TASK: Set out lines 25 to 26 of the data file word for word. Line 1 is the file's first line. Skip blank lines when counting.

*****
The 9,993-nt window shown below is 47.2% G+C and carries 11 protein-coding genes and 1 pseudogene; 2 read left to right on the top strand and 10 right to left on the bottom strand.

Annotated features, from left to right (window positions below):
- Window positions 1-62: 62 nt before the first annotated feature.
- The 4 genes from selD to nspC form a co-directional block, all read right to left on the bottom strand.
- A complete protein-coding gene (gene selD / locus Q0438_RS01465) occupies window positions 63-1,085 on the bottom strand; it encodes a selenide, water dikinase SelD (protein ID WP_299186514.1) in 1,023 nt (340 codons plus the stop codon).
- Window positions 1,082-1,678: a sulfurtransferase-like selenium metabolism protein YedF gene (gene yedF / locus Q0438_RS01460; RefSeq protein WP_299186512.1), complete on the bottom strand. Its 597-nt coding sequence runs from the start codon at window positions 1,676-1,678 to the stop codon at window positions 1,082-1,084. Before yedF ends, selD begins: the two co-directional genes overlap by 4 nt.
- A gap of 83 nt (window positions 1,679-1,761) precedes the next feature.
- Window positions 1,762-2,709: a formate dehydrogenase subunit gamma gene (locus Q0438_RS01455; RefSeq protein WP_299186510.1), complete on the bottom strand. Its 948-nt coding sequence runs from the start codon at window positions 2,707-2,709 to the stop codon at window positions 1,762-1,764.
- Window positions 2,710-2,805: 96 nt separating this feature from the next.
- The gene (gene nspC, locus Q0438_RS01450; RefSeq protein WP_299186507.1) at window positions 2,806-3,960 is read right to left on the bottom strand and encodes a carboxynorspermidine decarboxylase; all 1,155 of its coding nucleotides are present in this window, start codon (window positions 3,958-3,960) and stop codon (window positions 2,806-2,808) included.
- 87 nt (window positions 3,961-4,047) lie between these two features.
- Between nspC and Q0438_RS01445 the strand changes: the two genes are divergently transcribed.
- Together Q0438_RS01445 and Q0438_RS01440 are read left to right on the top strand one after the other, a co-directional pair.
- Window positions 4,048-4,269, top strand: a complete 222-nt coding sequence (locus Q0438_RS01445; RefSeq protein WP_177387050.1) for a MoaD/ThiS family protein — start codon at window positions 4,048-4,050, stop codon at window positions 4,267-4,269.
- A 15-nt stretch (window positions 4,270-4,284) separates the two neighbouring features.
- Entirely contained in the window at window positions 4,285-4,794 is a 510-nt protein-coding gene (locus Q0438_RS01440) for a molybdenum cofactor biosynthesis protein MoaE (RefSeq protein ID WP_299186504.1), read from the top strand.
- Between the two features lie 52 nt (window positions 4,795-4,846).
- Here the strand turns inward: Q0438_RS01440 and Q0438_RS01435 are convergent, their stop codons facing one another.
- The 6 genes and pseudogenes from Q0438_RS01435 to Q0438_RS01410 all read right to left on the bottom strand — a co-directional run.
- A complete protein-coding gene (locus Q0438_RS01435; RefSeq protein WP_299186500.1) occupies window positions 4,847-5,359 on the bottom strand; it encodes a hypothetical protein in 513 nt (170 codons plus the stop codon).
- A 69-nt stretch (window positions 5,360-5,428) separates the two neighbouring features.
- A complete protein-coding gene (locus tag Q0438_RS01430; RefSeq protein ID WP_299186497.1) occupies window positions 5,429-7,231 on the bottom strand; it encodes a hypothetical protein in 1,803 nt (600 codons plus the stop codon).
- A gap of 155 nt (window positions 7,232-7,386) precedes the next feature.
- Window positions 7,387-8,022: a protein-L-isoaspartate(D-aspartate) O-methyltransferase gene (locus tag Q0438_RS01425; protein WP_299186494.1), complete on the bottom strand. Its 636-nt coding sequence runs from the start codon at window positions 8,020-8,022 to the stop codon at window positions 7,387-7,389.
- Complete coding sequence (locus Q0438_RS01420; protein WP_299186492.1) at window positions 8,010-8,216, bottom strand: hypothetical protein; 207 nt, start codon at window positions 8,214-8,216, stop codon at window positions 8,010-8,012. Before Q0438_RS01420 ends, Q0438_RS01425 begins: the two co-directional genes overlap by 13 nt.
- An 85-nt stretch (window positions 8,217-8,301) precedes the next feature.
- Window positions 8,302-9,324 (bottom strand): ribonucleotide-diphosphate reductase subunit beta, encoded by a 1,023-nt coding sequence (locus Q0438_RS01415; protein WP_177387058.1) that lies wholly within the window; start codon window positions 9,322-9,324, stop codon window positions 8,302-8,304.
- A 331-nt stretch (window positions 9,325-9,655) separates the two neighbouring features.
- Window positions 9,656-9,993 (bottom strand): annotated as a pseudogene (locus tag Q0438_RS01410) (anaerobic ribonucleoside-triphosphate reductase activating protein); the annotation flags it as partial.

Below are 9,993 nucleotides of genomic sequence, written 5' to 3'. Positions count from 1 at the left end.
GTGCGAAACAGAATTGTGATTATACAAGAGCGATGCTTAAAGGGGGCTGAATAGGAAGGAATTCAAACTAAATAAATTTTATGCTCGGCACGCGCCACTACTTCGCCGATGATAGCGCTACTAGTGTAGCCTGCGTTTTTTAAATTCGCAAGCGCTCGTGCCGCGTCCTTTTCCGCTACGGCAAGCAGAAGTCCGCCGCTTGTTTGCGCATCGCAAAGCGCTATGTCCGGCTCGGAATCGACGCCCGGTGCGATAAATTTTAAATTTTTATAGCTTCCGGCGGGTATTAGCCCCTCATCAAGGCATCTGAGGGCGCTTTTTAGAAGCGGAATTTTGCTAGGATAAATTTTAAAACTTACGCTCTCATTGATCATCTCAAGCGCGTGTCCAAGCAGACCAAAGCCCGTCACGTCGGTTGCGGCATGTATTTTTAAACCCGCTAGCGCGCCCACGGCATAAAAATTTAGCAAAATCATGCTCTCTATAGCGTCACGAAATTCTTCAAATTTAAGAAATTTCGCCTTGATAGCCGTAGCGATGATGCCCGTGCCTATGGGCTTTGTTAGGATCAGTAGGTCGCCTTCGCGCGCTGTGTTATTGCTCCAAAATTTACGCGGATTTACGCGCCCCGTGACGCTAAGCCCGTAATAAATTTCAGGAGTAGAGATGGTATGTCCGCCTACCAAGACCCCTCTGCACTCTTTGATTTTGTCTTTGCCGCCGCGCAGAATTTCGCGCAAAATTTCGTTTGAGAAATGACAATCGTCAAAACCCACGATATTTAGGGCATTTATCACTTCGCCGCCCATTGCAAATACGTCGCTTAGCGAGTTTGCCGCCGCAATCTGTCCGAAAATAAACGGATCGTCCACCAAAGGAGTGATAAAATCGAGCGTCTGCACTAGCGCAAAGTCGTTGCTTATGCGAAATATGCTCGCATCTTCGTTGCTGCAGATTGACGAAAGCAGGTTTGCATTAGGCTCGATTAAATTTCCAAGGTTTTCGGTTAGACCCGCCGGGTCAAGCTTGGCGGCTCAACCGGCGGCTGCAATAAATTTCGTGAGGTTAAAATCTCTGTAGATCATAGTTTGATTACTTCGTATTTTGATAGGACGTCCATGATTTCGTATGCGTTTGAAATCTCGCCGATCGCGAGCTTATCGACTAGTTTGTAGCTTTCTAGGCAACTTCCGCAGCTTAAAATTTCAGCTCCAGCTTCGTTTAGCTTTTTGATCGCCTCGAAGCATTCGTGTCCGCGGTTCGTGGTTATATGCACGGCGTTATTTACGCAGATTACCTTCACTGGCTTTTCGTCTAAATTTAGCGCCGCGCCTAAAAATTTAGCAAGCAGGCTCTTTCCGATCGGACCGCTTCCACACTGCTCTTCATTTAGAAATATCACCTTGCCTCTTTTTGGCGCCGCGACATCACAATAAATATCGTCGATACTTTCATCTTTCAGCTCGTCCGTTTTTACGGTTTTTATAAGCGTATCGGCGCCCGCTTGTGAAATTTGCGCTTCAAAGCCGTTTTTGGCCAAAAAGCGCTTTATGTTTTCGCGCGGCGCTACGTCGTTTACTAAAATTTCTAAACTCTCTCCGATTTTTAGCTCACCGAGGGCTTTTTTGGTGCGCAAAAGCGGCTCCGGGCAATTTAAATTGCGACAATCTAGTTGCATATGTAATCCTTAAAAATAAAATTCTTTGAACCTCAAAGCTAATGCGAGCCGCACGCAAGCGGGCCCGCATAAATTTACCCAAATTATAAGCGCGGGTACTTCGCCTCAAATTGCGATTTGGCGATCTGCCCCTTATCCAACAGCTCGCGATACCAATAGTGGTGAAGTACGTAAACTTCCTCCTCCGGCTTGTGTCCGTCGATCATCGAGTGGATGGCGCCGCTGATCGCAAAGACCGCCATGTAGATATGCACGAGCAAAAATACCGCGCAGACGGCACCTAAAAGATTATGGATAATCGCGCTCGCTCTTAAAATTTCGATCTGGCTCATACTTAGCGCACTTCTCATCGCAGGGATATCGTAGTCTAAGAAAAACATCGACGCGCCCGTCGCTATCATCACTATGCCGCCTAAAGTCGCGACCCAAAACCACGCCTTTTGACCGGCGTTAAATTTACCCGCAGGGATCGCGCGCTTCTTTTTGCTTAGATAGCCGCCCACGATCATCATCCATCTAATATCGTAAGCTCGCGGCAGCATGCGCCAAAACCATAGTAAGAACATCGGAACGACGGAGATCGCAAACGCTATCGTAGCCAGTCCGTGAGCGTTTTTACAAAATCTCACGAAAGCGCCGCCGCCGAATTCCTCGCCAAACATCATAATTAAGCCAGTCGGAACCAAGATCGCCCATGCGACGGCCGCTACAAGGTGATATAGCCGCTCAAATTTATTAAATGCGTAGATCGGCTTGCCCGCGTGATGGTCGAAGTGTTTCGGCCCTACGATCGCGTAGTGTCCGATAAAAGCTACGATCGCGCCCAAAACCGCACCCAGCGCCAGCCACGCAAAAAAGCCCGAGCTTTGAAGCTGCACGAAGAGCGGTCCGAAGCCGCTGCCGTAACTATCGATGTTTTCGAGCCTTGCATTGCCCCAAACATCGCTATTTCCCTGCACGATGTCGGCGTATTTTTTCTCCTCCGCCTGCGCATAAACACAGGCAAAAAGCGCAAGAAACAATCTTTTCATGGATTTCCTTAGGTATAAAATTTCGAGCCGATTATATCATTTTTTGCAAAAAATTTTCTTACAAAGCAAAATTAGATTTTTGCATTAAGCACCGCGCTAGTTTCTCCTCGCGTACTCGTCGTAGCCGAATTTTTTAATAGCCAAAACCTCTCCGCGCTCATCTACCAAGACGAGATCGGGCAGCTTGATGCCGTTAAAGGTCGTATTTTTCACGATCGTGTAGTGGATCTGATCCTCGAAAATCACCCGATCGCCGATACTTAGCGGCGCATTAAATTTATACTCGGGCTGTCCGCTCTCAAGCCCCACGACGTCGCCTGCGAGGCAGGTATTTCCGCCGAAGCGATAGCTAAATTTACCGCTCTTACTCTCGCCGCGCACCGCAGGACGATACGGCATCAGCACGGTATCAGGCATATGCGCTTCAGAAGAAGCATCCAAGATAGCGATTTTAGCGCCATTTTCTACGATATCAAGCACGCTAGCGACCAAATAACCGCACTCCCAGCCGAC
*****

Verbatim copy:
- Complete coding sequence (locus Q0438_RS01420; protein WP_299186492.1) at window positions 8,010-8,216, bottom strand: hypothetical protein; 207 nt, start codon at window positions 8,214-8,216, stop codon at window positions 8,010-8,012. Before Q0438_RS01420 ends, Q0438_RS01425 begins: the two co-directional genes overlap by 13 nt.
- An 85-nt stretch (window positions 8,217-8,301) precedes the next feature.